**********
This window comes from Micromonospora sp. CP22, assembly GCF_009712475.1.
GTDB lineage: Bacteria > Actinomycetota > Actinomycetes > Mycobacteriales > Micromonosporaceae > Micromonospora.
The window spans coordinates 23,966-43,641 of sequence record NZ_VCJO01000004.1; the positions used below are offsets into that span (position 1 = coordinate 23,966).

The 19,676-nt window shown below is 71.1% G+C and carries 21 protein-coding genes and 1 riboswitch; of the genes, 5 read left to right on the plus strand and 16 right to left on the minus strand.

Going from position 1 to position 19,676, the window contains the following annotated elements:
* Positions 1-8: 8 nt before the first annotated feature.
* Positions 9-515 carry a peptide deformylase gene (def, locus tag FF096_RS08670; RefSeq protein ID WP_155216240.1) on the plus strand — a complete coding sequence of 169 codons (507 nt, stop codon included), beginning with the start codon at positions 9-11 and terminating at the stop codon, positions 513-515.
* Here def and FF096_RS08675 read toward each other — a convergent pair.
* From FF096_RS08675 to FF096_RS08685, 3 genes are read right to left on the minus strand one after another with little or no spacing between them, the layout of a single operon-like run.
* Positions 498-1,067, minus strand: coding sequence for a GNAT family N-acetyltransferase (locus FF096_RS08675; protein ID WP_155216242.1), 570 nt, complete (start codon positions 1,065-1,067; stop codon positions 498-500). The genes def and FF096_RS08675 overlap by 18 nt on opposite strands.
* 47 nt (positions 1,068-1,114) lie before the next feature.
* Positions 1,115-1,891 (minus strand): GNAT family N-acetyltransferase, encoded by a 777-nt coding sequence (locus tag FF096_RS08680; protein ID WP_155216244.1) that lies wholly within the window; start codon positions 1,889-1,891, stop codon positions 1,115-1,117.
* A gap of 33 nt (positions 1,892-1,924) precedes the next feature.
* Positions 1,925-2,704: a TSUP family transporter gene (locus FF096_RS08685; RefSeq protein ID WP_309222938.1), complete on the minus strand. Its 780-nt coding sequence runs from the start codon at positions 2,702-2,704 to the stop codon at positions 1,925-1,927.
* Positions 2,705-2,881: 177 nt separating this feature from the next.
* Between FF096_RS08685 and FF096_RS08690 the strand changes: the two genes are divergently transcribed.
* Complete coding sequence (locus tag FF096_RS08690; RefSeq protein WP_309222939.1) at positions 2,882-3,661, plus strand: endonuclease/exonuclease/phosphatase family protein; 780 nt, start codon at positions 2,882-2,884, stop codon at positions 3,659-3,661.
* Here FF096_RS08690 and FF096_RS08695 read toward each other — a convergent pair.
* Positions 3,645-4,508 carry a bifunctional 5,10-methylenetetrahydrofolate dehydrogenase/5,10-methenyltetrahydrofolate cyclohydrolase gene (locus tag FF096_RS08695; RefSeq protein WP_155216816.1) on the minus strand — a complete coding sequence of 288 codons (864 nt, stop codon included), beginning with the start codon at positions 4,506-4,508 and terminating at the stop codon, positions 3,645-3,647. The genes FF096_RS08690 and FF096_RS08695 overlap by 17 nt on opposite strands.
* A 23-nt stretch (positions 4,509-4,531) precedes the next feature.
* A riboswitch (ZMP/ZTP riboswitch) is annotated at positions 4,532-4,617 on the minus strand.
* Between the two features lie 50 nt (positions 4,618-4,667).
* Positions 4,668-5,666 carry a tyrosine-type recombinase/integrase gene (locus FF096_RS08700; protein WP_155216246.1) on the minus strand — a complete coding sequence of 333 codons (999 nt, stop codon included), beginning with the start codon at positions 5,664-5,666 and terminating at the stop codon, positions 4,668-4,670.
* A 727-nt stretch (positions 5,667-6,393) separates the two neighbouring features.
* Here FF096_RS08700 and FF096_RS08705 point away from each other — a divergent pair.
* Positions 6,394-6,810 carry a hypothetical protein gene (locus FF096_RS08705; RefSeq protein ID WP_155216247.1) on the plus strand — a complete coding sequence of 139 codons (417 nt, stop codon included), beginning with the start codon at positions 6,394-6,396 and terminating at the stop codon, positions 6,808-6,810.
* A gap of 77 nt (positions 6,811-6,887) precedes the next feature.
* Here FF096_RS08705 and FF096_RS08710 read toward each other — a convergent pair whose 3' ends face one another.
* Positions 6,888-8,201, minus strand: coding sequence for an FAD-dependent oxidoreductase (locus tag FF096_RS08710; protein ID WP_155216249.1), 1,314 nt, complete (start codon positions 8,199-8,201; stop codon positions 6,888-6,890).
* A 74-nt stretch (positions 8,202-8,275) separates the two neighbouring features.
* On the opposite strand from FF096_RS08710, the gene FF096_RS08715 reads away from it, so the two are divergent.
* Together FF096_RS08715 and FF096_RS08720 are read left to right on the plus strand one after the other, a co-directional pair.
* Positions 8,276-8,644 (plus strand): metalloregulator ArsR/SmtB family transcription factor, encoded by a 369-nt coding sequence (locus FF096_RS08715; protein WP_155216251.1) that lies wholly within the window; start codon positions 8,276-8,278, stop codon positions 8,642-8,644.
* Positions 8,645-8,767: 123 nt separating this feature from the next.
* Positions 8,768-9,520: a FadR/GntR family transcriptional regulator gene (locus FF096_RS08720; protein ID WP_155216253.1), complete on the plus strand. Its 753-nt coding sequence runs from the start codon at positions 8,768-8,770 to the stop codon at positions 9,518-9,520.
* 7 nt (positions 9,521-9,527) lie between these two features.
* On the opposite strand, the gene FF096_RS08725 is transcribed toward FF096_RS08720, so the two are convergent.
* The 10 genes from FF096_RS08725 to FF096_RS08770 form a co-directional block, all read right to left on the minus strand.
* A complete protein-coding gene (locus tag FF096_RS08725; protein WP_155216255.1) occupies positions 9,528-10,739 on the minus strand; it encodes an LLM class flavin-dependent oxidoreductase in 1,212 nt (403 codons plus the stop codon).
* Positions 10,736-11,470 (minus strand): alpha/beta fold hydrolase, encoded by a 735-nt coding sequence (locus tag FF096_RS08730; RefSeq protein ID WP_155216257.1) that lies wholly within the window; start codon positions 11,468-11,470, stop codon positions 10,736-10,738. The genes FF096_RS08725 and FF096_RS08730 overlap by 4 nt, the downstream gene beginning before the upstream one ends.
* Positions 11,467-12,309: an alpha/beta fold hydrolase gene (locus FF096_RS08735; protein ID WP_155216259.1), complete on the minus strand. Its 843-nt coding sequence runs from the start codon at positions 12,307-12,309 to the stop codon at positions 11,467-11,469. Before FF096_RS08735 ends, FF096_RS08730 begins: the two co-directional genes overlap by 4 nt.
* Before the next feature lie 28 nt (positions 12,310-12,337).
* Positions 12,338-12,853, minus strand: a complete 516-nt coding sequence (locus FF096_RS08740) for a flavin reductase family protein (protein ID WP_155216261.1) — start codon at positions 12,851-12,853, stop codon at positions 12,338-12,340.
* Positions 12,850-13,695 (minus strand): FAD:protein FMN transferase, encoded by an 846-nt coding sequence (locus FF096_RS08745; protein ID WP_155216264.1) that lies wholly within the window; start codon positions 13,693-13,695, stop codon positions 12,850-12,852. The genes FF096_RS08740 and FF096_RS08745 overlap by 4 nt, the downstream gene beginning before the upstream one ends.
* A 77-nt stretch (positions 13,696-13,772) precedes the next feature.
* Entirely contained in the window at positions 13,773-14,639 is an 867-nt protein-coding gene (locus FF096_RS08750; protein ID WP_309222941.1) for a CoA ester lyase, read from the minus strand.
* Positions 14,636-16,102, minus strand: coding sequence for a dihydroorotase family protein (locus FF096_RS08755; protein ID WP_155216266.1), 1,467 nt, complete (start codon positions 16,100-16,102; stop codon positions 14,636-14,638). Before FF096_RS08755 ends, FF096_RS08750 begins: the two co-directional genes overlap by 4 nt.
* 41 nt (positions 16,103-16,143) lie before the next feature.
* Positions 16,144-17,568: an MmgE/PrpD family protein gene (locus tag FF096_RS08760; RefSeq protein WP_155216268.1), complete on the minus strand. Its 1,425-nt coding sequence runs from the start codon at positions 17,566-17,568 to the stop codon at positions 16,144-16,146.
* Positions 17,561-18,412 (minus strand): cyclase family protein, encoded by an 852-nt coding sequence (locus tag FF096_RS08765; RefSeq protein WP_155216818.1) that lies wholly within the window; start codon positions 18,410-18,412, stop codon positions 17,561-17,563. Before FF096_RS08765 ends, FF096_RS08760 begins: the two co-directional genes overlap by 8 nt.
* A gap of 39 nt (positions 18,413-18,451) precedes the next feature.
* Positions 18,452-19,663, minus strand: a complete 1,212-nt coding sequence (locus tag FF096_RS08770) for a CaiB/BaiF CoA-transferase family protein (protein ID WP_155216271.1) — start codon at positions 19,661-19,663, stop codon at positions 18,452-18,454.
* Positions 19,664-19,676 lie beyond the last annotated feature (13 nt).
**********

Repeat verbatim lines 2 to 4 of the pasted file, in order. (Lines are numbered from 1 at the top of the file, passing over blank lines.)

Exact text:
GTDB lineage: Bacteria > Actinomycetota > Actinomycetes > Mycobacteriales > Micromonosporaceae > Micromonospora.
The window spans coordinates 23,966-43,641 of sequence record NZ_VCJO01000004.1; the positions used below are offsets into that span (position 1 = coordinate 23,966).

The 19,676-nt window shown below is 71.1% G+C and carries 21 protein-coding genes and 1 riboswitch; of the genes, 5 read left to right on the plus strand and 16 right to left on the minus strand.